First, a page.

Few people who have read The Shadow of The Wind would question any suggestion that Carlos Ruiz Zafon is a modern day master of elegant lyrical prose.  Translated from Spanish in 2004, The Shadow of the Wind has been a worldwide best seller, selling well in excess of a million books in the United Kingdom alone. Understandably his follow up novel, The Angel’s Game was hotly anticipated, and perhaps these great expectations played on the author’s mind.

The Angel’s Game has been classed by many as a prequel to The Shadow of The Wind, but I would dispute this terminology. It is set in the same world, which is to say we see The Cemetery of Lost Books and there is some small overlap between characters, but the events to not link together insofar as I can see, so I don’t think of it as a prequel. This is just a convenient term for the unimaginative.

The Angel’s Game tells the tale of David Martin, who rapidly rises from an office boy at a Barcelona newspaper to become the celebrated author of many successful penny dreadfuls. His success upsets his colleagues and he is thrown out of the relative safety of the newspaper’s offices to fend for himself on the dark mean streets of Barcelona; writing for a pair of unscrupulous brothers and living in the foreboding shell of an abandoned tower house. We sit with baited breath as a series of cleverly wrought plot twists draw us deeper into the secret web the house has spun for him, and tear him away from his one true love… or so Zafon would wish to think.

The language of the novel is undeniably brilliant. I was breathless with anticipation upon reading the first page of the book, which said something profound about a writer always remembering the first time he manages to sell his writing, because from that moment onwards his soul has a price. It seemed to me that this would be a fitting follow up to The Shadow of The Wind, and at first it seemed to be,

Zafon’s love of Barcelona was a s clear as ever. His descriptions of the city were masterful and were enough to inspire envy in any would be writer. The dark and heady style was there; a pastiche of the Gothic novel and Penny Dreadful, shot through with poetry.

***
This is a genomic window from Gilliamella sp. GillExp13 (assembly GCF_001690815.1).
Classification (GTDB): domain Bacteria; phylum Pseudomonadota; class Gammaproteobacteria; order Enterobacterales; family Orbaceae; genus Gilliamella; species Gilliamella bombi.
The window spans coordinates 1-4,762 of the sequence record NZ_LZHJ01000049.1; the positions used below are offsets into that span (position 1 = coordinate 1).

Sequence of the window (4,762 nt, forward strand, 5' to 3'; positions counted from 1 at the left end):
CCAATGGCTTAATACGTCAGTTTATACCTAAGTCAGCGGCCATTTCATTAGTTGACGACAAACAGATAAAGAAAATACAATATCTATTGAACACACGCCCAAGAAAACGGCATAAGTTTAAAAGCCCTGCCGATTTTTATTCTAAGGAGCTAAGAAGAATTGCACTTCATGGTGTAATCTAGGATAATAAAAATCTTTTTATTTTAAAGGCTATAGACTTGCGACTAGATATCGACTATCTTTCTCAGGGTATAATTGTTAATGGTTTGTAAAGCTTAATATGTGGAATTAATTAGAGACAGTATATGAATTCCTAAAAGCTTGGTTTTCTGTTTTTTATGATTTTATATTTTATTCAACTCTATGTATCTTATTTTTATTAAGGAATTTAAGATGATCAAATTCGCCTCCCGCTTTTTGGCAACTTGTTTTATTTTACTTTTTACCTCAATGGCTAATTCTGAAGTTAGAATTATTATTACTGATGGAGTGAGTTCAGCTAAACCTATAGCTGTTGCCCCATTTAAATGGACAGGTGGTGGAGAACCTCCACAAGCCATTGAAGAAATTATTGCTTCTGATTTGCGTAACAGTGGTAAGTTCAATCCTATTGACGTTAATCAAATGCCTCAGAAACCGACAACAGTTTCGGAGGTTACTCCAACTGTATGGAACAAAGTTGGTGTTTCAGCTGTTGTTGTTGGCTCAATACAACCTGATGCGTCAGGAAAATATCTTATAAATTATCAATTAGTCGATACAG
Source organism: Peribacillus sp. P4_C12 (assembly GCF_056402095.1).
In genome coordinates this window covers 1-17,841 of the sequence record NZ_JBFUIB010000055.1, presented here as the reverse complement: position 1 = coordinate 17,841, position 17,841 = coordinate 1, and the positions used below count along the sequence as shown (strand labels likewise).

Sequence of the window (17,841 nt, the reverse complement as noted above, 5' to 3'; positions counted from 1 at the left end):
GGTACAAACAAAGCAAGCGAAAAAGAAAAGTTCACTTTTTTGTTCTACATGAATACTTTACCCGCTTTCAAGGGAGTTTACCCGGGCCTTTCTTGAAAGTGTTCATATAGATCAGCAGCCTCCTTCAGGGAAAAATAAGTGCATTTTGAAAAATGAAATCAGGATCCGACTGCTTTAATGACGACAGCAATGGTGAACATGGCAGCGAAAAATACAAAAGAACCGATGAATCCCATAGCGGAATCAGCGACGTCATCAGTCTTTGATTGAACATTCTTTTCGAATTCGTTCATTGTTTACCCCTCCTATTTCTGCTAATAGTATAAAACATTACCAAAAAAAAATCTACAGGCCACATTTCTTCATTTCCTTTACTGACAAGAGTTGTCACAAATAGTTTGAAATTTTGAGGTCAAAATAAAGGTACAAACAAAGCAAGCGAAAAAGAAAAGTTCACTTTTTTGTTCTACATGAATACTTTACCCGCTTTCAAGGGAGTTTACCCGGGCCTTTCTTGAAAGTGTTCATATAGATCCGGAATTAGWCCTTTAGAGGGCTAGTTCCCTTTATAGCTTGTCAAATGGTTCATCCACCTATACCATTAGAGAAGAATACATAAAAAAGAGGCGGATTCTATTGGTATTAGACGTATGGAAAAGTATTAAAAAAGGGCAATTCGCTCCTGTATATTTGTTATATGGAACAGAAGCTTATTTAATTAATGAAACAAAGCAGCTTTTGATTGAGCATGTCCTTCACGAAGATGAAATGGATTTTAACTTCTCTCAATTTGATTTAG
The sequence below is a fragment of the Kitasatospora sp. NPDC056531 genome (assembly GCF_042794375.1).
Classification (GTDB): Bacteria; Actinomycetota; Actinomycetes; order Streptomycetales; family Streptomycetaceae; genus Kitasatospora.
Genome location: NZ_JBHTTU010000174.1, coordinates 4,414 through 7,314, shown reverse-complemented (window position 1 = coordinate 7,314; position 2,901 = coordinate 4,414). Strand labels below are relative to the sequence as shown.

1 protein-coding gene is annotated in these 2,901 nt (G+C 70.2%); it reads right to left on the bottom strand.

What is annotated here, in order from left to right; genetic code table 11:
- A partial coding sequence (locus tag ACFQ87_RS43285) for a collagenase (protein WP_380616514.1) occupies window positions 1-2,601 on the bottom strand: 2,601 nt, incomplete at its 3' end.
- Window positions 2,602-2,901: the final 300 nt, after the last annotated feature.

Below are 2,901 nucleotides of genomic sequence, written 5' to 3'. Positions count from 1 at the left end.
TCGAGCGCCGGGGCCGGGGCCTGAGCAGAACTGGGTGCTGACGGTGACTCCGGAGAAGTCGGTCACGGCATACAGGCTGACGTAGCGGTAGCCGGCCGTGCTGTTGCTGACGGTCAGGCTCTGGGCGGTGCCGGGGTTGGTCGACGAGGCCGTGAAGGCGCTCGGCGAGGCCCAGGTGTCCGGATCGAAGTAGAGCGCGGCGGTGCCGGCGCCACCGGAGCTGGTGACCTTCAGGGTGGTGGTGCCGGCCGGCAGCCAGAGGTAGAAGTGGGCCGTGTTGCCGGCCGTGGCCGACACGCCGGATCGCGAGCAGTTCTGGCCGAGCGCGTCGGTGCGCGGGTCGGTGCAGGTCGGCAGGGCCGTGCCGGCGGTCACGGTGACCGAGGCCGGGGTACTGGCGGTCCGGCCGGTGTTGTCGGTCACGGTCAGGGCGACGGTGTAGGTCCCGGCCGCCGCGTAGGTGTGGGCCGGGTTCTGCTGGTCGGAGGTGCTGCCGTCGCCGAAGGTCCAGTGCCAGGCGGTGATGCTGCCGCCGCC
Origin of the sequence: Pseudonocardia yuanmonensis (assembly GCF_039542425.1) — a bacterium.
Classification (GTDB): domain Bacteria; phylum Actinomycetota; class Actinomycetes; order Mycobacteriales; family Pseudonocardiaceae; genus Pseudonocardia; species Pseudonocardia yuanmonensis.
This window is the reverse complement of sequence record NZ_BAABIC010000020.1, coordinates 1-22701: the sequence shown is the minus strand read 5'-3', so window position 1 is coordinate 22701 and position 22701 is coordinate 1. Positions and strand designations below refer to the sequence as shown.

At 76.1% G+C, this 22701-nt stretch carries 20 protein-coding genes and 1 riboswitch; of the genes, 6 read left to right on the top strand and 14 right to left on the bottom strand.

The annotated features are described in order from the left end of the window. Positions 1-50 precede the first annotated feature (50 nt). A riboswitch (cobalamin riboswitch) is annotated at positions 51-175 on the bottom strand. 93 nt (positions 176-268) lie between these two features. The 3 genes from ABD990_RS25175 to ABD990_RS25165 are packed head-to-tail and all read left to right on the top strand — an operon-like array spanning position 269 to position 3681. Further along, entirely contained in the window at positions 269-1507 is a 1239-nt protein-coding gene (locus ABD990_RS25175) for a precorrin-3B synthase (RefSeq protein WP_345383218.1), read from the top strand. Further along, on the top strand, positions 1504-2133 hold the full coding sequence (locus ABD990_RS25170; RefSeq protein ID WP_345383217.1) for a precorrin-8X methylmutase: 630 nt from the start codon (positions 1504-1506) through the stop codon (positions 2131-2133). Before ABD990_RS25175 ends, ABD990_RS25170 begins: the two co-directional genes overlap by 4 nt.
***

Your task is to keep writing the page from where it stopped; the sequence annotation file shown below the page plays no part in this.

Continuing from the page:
Despite this, I felt there was something lacking. It’s hard to put my finger on any one thing exactly, but if pushed I would have to say it’s the plot. The plot is missing, or so poorly constructed as to seem invisible.  For me the novel lacked any conviction, and I had to force my way through it. Perhaps I was being especially dense, but Zafon seemed to have Martin dart about trying to solve problems which were never even present, and if they were? Well I certainly didn’t care about them. There was nothing sufficiently gripping about the plot to make me care what happened to anyone.

Minor characters are afforded great importance by the writer but totally fail to add anything to the momentum of the narrative, or, I would argue, the plot of the novel. They succeed only in destroying any glimmering sense of intruge which might have been built by diverting the reader’s attention away from one plotline, which wasn’t really going anywhere, to some pointless subplot which definitely isn’t going anywhere.

A clear example of Zafon’s adulation of secondary characters would be the, the Sempere family. They have several small cameo appearances in the novel, which is the only real reason this is called a prequel. The only real reason for using these characters was to allow the protagonist to be introduced to the Cemetery of Lost Books, but this too only added further confusion to the plot. To me there was an element of vainglorious allusion to the author’s previous successes and it dragged the plot deeper into the chaos of poor construction which plagued it.

I found the obvious literary pretentions of the novel really irksome. The first time the boss was described as being as still as a spider was effective, the fifth time was just fricking irritating. This irritation was further compounded by the frequent allusions to Great Expectations, a text Sempere gave the protagonist, who was cruelly deprived of books by his illiterate father. But what do these allusions add to, beyond my growing suspicion that the Zafon is capable of being a tad pretentious? Little. The boss is meant to be a criminal, who gives gifts which destroy the protagonists integrity… fine, a bit heavy handed, since I’d already twigged that, but fine. Cristina is clearly meant to be Estella, but lacks any of the original character’s verve…  and don’t get me started on the intended parallels between Vidal and Miss Havisham. The whole book was filled with poor, unfitting allusions and irritating literary pretentions.

I should be generous and point out that the book is a translation from the Spanish, and we might lay some blame at the translator’s door. However, the language was really the only redeeming feature. The author must take credit, if I can call it that, for the insipid plot, full of hopeless leads to nowhere beyond a truly anticlimactic end. I know it’s a work of fiction, but I can’t help myself adding an “its unrealistic” barb here. Who on Earth would spot that they have a secret room hidden inside their house and then not explore it for half a novel? I wouldn’t. Maybe he should write a book about me.

This book is passable. And probably no worse than much of the slush that gets published these days. But if, like me, you were a fan of The Shadow of The Wind and picked this up hoping for more of the same, I would strongly recommend forgoing biscuits and eating something like, raw garlic, a habanera chilli… maybe wash it down with a bottle of Tabasco sauce. Whatever you choose you’ll want to wash the bitter taste from your mouth.